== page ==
And there’s Sky King (above), played by Kirby Grant (also a real pilot). And read this, from Wikipedia: The best-known Songbird was a 1956 twin-engine Cessna 310B used in episodes 40 through 72. It was the second production 310B (tail number N5348A), provided by Cessna at no cost to the producers and piloted by Cessna’s national sales manager for the 310, Bill Fergusson. Fergusson got the job after the motion picture pilot already selected was deemed unqualified to land the airplane at some of the off-airport sites required. Some months after a library of stock footage had been compiled, additional sequences were filmed using a different airplane. Cockpit sequences were filmed using the static test fuselage, also provided by Cessna. The original 310B was eventually destroyed in a crash at Delano, California, in 1962, which killed its owner-pilot. A 1962 310D took its place. A third 310, “Song Bird III,” was used for publicity photos. It is still flying today, making appearances at airshows in a modified Sky King livery.
And now, try this:
Cessna’s 310 was an extremely popular airplane as a result of the whole Sky King phenomenon, with the assembly line churning out the various 310 models from 1954 all the way to 1980. Of course, many are still operating to this day, and in the video above, check out the wing-flex…
All of which makes Digital Replica’s Cessna 310 L a very welcome addition to the General Aviation community in X-plane. This file has been around a short while yet I’ve seen nothing about it, and stumbled across it while getting my Saab 340 updated over the weekend. I’m glad I did, and if you’re into GA twins you will be too.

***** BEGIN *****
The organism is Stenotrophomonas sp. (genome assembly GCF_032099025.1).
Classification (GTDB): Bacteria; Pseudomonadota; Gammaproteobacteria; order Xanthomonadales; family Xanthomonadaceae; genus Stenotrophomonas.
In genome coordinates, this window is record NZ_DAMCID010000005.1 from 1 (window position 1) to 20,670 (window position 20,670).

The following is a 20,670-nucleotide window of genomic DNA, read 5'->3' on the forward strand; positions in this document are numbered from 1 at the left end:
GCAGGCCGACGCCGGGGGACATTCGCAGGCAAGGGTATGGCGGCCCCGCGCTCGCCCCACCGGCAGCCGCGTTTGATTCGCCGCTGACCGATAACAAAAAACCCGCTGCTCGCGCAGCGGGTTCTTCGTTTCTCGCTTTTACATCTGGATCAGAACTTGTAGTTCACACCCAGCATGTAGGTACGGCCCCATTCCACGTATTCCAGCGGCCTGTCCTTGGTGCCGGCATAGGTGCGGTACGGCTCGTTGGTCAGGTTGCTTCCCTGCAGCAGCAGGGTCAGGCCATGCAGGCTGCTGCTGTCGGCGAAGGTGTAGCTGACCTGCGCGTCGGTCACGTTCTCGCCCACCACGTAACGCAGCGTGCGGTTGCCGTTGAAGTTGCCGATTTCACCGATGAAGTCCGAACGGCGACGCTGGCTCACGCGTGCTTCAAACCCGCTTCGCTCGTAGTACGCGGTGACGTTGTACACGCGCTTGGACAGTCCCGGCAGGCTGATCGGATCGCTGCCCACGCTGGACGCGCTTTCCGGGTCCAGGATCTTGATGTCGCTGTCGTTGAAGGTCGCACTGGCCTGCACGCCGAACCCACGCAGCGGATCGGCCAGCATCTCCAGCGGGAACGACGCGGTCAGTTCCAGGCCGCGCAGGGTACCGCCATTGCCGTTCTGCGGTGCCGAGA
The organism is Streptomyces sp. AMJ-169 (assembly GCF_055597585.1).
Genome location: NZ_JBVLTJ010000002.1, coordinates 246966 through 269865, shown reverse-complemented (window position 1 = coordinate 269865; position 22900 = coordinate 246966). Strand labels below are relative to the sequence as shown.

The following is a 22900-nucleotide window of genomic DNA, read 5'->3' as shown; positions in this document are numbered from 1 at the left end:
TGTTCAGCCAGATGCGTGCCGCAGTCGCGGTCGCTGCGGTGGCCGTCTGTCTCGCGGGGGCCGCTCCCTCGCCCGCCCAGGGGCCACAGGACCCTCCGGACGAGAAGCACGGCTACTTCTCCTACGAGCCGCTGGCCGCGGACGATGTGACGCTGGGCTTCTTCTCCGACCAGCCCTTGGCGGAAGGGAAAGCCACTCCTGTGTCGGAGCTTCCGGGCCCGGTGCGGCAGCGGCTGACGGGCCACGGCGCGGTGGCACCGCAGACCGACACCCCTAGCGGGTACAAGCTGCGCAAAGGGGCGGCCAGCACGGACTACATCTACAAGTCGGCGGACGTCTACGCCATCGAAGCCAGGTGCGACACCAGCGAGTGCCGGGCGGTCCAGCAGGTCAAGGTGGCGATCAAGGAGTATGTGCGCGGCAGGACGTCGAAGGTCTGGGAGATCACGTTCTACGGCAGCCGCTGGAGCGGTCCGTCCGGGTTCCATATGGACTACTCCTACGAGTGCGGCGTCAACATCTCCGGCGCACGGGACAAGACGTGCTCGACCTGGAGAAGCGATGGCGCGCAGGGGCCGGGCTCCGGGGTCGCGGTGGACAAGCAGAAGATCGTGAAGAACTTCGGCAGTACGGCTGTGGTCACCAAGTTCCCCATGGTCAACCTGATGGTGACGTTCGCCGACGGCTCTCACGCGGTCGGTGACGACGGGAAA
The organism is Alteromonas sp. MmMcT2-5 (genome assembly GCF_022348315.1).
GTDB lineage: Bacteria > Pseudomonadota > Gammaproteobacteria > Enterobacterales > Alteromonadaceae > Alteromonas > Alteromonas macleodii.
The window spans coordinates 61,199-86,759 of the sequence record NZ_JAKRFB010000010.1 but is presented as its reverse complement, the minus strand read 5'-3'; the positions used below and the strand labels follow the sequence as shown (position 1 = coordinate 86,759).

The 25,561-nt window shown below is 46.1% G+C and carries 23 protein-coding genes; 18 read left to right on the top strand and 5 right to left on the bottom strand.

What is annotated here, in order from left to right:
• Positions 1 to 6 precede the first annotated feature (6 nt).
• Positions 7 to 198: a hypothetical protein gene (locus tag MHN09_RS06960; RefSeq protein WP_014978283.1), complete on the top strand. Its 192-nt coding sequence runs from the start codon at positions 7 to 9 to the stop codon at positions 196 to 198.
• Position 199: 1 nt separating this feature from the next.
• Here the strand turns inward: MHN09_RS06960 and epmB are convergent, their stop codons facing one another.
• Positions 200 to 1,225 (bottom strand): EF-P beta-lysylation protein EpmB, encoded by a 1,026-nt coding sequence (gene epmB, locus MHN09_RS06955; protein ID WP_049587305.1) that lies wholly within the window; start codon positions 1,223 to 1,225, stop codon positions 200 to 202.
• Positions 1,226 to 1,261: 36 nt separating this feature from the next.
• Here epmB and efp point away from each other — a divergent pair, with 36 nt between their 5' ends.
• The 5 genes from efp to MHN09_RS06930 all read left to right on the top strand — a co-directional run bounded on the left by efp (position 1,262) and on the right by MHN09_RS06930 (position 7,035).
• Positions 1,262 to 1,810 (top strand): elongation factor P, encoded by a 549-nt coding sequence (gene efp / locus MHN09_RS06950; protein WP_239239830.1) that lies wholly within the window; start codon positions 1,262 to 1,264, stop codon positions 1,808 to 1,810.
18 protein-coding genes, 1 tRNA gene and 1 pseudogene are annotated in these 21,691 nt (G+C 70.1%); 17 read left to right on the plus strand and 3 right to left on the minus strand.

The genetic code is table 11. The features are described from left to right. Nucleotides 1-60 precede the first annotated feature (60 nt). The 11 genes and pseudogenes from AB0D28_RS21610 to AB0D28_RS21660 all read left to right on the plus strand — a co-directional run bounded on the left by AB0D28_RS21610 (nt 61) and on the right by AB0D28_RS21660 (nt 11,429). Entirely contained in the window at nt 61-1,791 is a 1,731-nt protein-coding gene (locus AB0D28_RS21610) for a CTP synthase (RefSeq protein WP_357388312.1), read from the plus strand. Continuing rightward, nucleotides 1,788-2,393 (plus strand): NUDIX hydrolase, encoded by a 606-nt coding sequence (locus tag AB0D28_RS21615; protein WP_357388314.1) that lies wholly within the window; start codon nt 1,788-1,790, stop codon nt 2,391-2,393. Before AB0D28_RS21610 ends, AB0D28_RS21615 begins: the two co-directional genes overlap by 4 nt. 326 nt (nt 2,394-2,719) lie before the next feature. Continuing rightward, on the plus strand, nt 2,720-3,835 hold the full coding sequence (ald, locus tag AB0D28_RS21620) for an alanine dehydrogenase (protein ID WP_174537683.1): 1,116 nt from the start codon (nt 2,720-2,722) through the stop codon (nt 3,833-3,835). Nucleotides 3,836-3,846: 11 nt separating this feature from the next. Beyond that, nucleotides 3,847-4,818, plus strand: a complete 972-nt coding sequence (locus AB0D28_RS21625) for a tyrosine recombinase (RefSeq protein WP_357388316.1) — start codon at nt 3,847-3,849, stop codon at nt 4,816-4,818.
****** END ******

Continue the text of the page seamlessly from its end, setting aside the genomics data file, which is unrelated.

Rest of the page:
While not quite as “picture perfect” as a Carenado file, Digital Replica’s model is extraordinarily well conceived and executed – just keep in mind that the panel on this variant is almost straight out of the late-1950s (with the exception of a single Garmin on the panel). Like most planes of this era, the AP is beyond basic, and forget about such niceties as a radar altimeter or a Lean Assist module. This file is representative of what multi-engine rated pilots in the late-1950s (and into the 60s) flew, as the 310 was, without a doubt, the most popular twin of its day. Alabeo has produced a 310 R model for FsX, and – given the 310s popularity – it’s surprising the file hasn’t been ported to Xp yet. Given that Digital Replica’s file is really quite good, it ought to be, as a result, a wildly popular model in X-plane.
Take a look at these images at PAKT (310 version 1.4) to see what I mean:
The flight model is surprisingly good, with ponderously heavy low speed handling (good) and predictable behavior in all other tested flight regimes, including simple stalls and stalls in climbing turns. Takeoff behavior is mild-mannered, with modest torque steer and good directional control until the rudder bites, while landings are a real treat. Chop throttle and the aircraft slows…imagine that! Deploy flaps and you’ll note only a slight, momentary pitch up, not a rocket ride to the moon. Taxiing, braking, making tight turns on the apron…all are no problem. Sounds are decent, but nothing spectacular. In short, very nice indeed.
I made a brief flight in this 310L from PAKT to PAJN using VORs and the flight was uneventful and stress free. I will say that trimming this aircraft for level flight almost makes an AP redundant, and because both elevator and aileron trim are super responsive flying this file feels very “true to life” to me. Also, looking out the cockpit in-flight you’ll be rewarded with stunning views of subtle wing-flex (rare on a GA model, to say the least). Load up the tip tanks for the most pronounced effect, but don’t forget to switch tanks and keep your load balanced.